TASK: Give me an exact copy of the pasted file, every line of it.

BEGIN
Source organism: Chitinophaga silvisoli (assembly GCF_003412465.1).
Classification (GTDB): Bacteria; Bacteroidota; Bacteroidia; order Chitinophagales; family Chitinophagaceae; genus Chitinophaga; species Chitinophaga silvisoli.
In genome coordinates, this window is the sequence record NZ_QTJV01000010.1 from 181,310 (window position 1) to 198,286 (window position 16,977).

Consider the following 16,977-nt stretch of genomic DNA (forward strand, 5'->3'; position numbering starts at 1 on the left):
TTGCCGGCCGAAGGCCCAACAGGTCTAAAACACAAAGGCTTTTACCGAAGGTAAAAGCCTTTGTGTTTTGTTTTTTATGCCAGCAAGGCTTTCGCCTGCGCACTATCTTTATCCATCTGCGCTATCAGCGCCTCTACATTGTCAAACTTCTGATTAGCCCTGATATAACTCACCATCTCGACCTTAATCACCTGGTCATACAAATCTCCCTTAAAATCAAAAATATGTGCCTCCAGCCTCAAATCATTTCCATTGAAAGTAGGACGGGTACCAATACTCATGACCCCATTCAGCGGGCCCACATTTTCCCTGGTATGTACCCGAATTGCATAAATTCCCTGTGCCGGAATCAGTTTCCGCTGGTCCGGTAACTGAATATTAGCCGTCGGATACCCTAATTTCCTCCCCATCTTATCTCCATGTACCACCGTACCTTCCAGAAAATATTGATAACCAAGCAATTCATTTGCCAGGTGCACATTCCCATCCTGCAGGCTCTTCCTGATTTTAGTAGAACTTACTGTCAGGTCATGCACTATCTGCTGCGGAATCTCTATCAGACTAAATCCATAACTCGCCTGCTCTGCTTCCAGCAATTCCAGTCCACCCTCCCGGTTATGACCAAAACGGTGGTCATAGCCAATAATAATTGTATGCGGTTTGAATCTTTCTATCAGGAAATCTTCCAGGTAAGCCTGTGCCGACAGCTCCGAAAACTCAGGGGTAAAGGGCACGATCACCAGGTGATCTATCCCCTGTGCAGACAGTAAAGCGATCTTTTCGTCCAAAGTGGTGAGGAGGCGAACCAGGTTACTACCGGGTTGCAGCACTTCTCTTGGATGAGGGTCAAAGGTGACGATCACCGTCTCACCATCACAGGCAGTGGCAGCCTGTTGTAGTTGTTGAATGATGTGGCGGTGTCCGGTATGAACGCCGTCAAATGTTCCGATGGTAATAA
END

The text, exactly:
Source organism: Chitinophaga silvisoli (assembly GCF_003412465.1).
Classification (GTDB): Bacteria; Bacteroidota; Bacteroidia; order Chitinophagales; family Chitinophagaceae; genus Chitinophaga; species Chitinophaga silvisoli.
In genome coordinates, this window is the sequence record NZ_QTJV01000010.1 from 181,310 (window position 1) to 198,286 (window position 16,977).

Consider the following 16,977-nt stretch of genomic DNA (forward strand, 5'->3'; position numbering starts at 1 on the left):
TTGCCGGCCGAAGGCCCAACAGGTCTAAAACACAAAGGCTTTTACCGAAGGTAAAAGCCTTTGTGTTTTGTTTTTTATGCCAGCAAGGCTTTCGCCTGCGCACTATCTTTATCCATCTGCGCTATCAGCGCCTCTACATTGTCAAACTTCTGATTAGCCCTGATATAACTCACCATCTCGACCTTAATCACCTGGTCATACAAATCTCCCTTAAAATCAAAAATATGTGCCTCCAGCCTCAAATCATTTCCATTGAAAGTAGGACGGGTACCAATACTCATGACCCCATTCAGCGGGCCCACATTTTCCCTGGTATGTACCCGAATTGCATAAATTCCCTGTGCCGGAATCAGTTTCCGCTGGTCCGGTAACTGAATATTAGCCGTCGGATACCCTAATTTCCTCCCCATCTTATCTCCATGTACCACCGTACCTTCCAGAAAATATTGATAACCAAGCAATTCATTTGCCAGGTGCACATTCCCATCCTGCAGGCTCTTCCTGATTTTAGTAGAACTTACTGTCAGGTCATGCACTATCTGCTGCGGAATCTCTATCAGACTAAATCCATAACTCGCCTGCTCTGCTTCCAGCAATTCCAGTCCACCCTCCCGGTTATGACCAAAACGGTGGTCATAGCCAATAATAATTGTATGCGGTTTGAATCTTTCTATCAGGAAATCTTCCAGGTAAGCCTGTGCCGACAGCTCCGAAAACTCAGGGGTAAAGGGCACGATCACCAGGTGATCTATCCCCTGTGCAGACAGTAAAGCGATCTTTTCGTCCAAAGTGGTGAGGAGGCGAACCAGGTTACTACCGGGTTGCAGCACTTCTCTTGGATGAGGGTCAAAGGTGACGATCACCGTCTCACCATCACAGGCAGTGGCAGCCTGTTGTAGTTGTTGAATGATGTGGCGGTGTCCGGTATGAACGCCGTCAAATGTTCCGATGGTAATAA